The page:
The broad objective is to elucidate the molecular mechanism by which the bcr-abl oncogene acts in the pathogenesis of chronic myelogenous leukemia (CML). The bcr-abl oncogene is created by a chromosomal translocation, which fuses a portion of the breakpoint cluster region (bcr) gene and most of the abl gene. The project focuses on the interaction of Bcr-Abl with other proteins. The Abl tyrosine kinase activity in Bcr-Abl is required for the neoplastic transformation, indicating that Abl induces leukemia through phosphorylation of target proteins. Dr. Ren's preliminary data indicate that Abl recruits specific substrates via protein-protein interactions mediated by its non-catalytic domains. Dr. Ren has shown that coexpression of Bcr-Abl and the Abl-binding protein (ABP) Grb2 induces a CML-like disease in mice. Therefore, he hypothesizes that the ABPs play important roles in regulating and mediating the oncogenic functions of Abl. In this project, he will further identify ABPs from the leukemic cells, and investigate the effect of the protein-protein interactions on the oncogenic function of Bcr-Abl. The long-term objectives are to determine whether the oncogenic function of Bcr-Abl is regulated and/or mediated by its binding proteins, and if so, whether the malignant potential of Bcr-Abl can be mitigated by controlling these interactions. Such information will help to elucidate the leukemogenic pathway activated by Bcr-Abl and help to develop therapeutic drugs for human leukemia. Accordingly, the specific aims of the project are as follows: (1) To test the hypothesis that the association of Grb2 or other ABPs with Bcr-Abl is required for the transformation of Bcr-Abl via examining the effect of the mutations in Bcr-Abl that interrupt ABP- binding on neoplastic transformation; (2) To test the hypothesis that cells of hematopoietic lineage derived from CML patients contain a unique set of ABPs by identifying the potential targets of Bcr-Abl from CML cells; (3) To test the hypothesis that the malignant potential of Bcr-Abl can be mitigated by interrupting the interaction between Bcr-Abl and ABPs in trans by examining the ability of overexpression of ABPs or their mutant polypeptides to block cellular transformation.

National Institute of Health (NIH)
National Cancer Institute (NCI)
Research Project (R01)
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Pathology B Study Section (PTHB)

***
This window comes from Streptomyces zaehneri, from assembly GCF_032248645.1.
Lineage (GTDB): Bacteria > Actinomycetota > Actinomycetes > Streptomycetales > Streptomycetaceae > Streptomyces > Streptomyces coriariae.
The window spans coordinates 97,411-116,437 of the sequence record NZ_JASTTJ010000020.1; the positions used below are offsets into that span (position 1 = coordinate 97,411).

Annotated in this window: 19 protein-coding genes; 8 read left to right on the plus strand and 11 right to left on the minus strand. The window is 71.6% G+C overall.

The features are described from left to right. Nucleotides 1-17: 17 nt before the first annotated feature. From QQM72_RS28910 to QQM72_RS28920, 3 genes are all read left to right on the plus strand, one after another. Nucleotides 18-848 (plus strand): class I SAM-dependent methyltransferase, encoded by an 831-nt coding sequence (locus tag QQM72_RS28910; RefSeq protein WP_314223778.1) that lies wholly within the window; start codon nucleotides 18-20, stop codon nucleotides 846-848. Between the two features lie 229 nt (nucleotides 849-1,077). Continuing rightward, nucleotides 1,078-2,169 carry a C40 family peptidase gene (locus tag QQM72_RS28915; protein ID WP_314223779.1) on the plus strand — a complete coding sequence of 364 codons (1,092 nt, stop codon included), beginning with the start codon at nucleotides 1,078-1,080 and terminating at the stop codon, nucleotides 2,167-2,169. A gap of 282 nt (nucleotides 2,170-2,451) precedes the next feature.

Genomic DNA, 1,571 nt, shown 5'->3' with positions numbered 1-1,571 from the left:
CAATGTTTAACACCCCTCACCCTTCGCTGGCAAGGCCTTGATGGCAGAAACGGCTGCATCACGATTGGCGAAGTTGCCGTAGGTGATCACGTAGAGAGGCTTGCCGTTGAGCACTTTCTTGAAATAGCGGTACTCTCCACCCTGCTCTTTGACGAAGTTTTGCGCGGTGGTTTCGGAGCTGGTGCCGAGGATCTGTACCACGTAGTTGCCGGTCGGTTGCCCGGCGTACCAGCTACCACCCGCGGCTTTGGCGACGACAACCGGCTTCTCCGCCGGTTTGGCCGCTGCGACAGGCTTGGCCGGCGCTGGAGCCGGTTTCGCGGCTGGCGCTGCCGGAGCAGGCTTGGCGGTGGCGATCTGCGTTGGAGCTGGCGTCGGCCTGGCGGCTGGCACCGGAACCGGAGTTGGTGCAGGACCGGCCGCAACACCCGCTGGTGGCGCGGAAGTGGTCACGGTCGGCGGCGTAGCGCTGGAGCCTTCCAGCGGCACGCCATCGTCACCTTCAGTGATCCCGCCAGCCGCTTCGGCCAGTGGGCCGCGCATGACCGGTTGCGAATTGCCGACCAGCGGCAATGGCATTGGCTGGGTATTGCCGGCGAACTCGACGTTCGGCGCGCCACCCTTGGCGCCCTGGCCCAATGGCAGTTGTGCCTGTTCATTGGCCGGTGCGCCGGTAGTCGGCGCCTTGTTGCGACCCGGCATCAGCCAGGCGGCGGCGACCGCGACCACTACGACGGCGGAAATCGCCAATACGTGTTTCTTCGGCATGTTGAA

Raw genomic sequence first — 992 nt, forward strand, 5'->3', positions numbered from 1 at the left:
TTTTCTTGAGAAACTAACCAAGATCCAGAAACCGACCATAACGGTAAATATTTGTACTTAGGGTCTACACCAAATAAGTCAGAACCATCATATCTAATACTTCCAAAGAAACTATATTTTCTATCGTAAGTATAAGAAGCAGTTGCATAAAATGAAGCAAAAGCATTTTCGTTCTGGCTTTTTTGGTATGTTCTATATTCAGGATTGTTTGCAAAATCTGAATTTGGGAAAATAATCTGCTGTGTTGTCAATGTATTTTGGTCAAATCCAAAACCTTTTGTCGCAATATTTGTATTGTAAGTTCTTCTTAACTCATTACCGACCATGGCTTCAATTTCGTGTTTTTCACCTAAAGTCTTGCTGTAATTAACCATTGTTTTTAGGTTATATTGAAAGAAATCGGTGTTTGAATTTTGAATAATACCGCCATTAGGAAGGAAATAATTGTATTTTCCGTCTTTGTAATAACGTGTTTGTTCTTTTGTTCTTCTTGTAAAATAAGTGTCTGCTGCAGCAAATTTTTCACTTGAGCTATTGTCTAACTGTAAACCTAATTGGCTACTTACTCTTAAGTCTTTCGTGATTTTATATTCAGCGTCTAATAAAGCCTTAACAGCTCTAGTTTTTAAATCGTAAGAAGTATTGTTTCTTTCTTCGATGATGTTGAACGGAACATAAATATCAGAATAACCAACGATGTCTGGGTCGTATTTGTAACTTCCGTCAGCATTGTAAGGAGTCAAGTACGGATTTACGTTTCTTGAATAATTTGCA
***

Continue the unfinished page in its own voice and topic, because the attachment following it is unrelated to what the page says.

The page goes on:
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Brandeis University
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Baum, Karina J; Ren, Ruibao (2008) Effect of Ras inhibition in hematopoiesis and BCR/ABL leukemogenesis. J Hematol Oncol 1:5
Acquaviva, Jaime; Chen, Xiaoren; Ren, Ruibao (2008) IRF-4 functions as a tumor suppressor in early B-cell development. Blood 112:3798-806
Parikh, Chaitali; Ren, Ruibao (2008) Mouse model for NRAS-induced leukemogenesis. Methods Enzymol 439:15-24
Parikh, Chaitali; Subrahmanyam, Ramesh; Ren, Ruibao (2006) Oncogenic NRAS rapidly and efficiently induces CMML- and AML-like diseases in mice. Blood 108:2349-57
Ren, Ruibao (2004) Modeling the dosage effect of oncogenes in leukemogenesis. Curr Opin Hematol 11:25-34
Cuenco, Grace M; Ren, Ruibao (2004) Both AML1 and EVI1 oncogenic components are required for the cooperation of AML1/MDS1/EVI1 with BCR/ABL in the induction of acute myelogenous leukemia in mice. Oncogene 23:569-79
Wertheim, Jason A; Perera, Samanthi A; Hammer, Daniel A et al. (2003) Localization of BCR-ABL to F-actin regulates cell adhesion but does not attenuate CML development. Blood 102:2220-8
Ren, Ruibao (2002) Dissecting the molecular mechanism of chronic myelogenous leukemia using murine models. Leuk Lymphoma 43:1549-61
Ren, Ruibao (2002) The molecular mechanism of chronic myelogenous leukemia and its therapeutic implications: studies in a murine model. Oncogene 21:8629-42
Zhang, X; Subrahmanyam, R; Wong, R et al. (2001) The NH(2)-terminal coiled-coil domain and tyrosine 177 play important roles in induction of a myeloproliferative disease in mice by Bcr-Abl. Mol Cell Biol 21:840-53

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